It wasn’t an “individual” faith–each wasn’t striving for “self-actualization.”  It was a true community.  But they each displayed such endearing individual personalities and gifts–Gibson did a great job developing the main characters so we fell in love with them.

And still it’s all in subtitles, as they’re speaking tribe savage language the whole movie.

The young men held their wives and let their children climb all over them.  The wives smiled and laughed and loved their husbands and children.  They joked with one another, messed around, got serious sometimes, and deeply loved; but the bottom line was they were just like us.

Then the bad guys came and took it all away.  And what I liked about this movie is the bad guys weren’t Europeans or Americans or whomever we have re-written history to show who the bad guys were…someone from the outside, someone else…

No, the bad guys were from within their same race and country—not in their individual tribe, but of their larger society…people that spoke their same language and looked like them but who had become caught up in the “world.”  Big similarities to what is happening today within our Catholic church.  The enemies are from within our faith–and they have gotten themselves caught up into the world. Whether pro-choice Catholics or child-abusing priests, the enemies are from within.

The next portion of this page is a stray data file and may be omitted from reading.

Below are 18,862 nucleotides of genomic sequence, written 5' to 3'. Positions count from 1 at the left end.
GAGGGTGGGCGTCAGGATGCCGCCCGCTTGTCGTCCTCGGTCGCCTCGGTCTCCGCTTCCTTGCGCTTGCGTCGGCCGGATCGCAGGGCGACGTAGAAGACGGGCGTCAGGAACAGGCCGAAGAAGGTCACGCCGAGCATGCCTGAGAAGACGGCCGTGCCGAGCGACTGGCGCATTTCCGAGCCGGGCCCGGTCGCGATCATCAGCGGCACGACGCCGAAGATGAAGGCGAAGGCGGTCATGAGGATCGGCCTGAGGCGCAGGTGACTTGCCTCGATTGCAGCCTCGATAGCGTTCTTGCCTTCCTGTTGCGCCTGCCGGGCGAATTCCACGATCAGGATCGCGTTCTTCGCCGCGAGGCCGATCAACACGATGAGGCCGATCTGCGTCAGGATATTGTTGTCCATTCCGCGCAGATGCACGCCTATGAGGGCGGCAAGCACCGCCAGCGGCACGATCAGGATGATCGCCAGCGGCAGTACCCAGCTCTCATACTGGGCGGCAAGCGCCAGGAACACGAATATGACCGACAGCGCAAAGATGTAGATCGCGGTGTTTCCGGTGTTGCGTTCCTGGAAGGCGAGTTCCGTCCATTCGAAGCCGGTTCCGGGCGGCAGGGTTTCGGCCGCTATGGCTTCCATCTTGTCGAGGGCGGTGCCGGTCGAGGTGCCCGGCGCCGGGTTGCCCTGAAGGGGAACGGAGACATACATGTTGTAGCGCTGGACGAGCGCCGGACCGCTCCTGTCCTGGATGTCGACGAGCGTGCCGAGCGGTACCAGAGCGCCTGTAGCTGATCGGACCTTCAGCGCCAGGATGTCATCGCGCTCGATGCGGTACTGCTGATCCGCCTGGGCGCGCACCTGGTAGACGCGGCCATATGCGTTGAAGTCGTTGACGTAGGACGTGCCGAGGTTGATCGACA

In this Mayan civilization the people in the big city followed “false gods,” lived the seven deadly sins…And when these bad guys from within came and raped the women, burned the village and took the men as slaves, they brought them to their “city” of sloth, greed, lust, wrath, envy, pride, gluttony… it was horrible.  And, these men we had just seen loving their families were now dragged through the dirty city filled with thousands of people. Sin was everywhere.

And since the bad guys couldn’t love, they offered human sacrifices to their gods to try to please them.  Human life was not valued. There was no inherent dignity in simply being human.  And these family men were going to be the sacrifices.  They cut out their hearts and then cut off their heads.

Right before the protagonist of the movie (did he even have a name? oh yes, “Jaguar Paw.”) was about to be killed there was a total eclipse of the sun; so the bad guys took that as a sign from the gods that they didn’t need any more sacrifices.  And so they stopped cutting off the heads and were just going to take these family men away and kill them for sport, but one of them (the protagonist) got away.

For an hour–from 3:00am to 4:00am, the chase was on.  The bad guys were killed off one by one, as the family man protagonist guy persevered—got back to his pregnant wife and child, whom he had stashed away in a deep well in the beginning  of the movie while his village was being pillaged.  He made it back to her, saved her and the movie ended as he and his wife went deeper into the forest to make a “new beginning.’  We’re left to assume they eventually set up home again, hunted, loved, lived and laughed as they rebuilt their community/family.

So even though they went through so much awfulness, goodness prevailed. And they were back to seeking happiness in the simple things, love, family.

If you want to read more about Mel Gibson from a Catholic alcoholic perspective, check out this awesome article from October 25, 2010 by Stuart Reid in the Catholic Herald UK.